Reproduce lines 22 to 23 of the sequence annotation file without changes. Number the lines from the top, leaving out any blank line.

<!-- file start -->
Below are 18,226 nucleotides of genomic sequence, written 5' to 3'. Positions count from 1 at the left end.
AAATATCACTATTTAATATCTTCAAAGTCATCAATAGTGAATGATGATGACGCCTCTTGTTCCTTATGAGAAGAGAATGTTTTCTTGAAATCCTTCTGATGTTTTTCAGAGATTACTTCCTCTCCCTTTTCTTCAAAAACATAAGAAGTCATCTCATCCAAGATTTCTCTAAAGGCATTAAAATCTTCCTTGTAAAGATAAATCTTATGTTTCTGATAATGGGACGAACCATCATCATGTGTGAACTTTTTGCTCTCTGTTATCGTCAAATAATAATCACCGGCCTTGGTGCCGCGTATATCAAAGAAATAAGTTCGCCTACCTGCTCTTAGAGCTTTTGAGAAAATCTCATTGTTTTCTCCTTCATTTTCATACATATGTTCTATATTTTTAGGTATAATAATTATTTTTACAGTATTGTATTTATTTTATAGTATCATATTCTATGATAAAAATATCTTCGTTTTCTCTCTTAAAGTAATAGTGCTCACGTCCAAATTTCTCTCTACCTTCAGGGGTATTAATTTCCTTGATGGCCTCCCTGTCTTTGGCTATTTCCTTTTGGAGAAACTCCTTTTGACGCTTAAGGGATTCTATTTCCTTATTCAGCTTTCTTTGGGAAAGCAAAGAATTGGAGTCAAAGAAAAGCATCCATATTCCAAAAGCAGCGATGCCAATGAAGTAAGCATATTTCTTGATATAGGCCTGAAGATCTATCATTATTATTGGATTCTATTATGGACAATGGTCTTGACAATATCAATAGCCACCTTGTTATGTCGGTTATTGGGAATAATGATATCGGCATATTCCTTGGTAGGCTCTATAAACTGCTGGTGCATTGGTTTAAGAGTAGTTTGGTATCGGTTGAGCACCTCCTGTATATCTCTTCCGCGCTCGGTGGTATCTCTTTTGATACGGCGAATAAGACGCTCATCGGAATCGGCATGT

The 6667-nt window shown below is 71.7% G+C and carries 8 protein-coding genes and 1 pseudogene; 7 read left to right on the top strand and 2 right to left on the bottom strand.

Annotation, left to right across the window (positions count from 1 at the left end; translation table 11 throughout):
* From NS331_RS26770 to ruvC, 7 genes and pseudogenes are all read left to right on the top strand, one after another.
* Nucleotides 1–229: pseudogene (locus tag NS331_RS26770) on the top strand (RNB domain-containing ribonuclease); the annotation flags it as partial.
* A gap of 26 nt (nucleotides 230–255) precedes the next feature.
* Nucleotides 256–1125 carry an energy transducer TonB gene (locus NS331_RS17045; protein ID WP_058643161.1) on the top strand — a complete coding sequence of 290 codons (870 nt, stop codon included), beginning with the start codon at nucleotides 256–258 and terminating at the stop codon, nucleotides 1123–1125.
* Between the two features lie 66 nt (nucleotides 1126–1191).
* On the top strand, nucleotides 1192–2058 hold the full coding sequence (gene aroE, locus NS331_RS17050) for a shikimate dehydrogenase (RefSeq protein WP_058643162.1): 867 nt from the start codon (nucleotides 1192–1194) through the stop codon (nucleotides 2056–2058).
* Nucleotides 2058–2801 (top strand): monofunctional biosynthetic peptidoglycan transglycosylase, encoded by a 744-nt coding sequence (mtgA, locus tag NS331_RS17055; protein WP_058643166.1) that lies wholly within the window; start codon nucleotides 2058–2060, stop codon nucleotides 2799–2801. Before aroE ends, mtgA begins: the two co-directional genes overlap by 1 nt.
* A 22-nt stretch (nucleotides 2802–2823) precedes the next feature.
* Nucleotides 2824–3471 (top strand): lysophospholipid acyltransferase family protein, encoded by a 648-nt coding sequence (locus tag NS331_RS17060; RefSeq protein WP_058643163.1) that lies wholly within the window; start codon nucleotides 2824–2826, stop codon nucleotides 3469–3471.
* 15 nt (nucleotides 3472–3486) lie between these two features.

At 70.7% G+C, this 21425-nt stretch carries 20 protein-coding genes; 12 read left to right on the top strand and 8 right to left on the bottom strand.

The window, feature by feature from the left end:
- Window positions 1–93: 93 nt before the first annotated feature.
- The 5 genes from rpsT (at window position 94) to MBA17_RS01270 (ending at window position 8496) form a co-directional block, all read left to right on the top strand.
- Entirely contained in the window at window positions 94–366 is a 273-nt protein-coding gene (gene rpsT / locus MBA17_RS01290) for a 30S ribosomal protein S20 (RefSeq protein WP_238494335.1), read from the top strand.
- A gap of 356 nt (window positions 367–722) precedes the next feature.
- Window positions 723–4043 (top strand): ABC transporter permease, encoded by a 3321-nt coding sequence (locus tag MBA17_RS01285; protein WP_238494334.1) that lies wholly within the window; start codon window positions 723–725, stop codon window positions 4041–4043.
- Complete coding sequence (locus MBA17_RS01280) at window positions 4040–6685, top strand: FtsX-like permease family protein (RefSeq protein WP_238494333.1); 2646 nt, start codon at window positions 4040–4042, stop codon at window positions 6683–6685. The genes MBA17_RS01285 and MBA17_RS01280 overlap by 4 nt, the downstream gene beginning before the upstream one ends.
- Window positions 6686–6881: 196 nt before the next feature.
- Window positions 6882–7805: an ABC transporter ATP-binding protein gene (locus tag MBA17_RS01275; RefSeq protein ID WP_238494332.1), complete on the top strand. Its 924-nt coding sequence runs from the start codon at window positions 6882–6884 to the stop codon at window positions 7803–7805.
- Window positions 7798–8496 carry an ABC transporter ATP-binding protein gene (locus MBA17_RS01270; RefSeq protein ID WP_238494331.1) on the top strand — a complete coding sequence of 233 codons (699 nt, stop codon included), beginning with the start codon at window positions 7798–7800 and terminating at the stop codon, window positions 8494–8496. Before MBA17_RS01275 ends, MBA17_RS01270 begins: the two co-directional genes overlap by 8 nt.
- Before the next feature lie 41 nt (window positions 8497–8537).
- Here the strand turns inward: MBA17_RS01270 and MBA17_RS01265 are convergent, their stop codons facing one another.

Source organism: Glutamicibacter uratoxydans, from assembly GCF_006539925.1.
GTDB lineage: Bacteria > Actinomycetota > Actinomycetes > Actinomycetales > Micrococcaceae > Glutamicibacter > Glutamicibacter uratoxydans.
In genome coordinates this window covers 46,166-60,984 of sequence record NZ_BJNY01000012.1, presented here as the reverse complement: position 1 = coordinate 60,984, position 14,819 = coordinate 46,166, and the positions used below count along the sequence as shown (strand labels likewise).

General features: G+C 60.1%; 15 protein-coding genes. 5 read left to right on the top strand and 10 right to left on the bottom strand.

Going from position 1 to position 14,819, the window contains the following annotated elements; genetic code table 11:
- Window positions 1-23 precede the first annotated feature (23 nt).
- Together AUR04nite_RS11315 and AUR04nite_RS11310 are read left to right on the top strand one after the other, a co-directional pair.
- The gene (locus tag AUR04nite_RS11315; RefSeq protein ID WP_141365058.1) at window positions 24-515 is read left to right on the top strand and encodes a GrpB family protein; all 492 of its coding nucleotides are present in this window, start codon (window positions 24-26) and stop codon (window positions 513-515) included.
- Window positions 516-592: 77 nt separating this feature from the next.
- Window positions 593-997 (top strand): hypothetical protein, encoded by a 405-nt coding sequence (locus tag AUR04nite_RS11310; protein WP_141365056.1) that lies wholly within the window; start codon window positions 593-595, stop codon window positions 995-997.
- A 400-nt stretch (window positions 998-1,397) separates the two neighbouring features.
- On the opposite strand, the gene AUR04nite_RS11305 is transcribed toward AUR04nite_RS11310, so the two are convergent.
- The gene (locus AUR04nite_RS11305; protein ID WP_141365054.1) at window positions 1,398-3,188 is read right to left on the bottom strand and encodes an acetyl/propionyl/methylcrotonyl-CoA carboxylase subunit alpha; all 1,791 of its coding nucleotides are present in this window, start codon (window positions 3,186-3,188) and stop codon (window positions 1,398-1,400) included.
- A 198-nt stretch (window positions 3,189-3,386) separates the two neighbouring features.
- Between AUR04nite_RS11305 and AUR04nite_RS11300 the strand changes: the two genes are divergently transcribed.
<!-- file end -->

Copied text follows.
- Complete coding sequence (locus MBA17_RS01280) at window positions 4040–6685, top strand: FtsX-like permease family protein (RefSeq protein WP_238494333.1); 2646 nt, start codon at window positions 4040–4042, stop codon at window positions 6683–6685. The genes MBA17_RS01285 and MBA17_RS01280 overlap by 4 nt, the downstream gene beginning before the upstream one ends.
- Window positions 6686–6881: 196 nt before the next feature.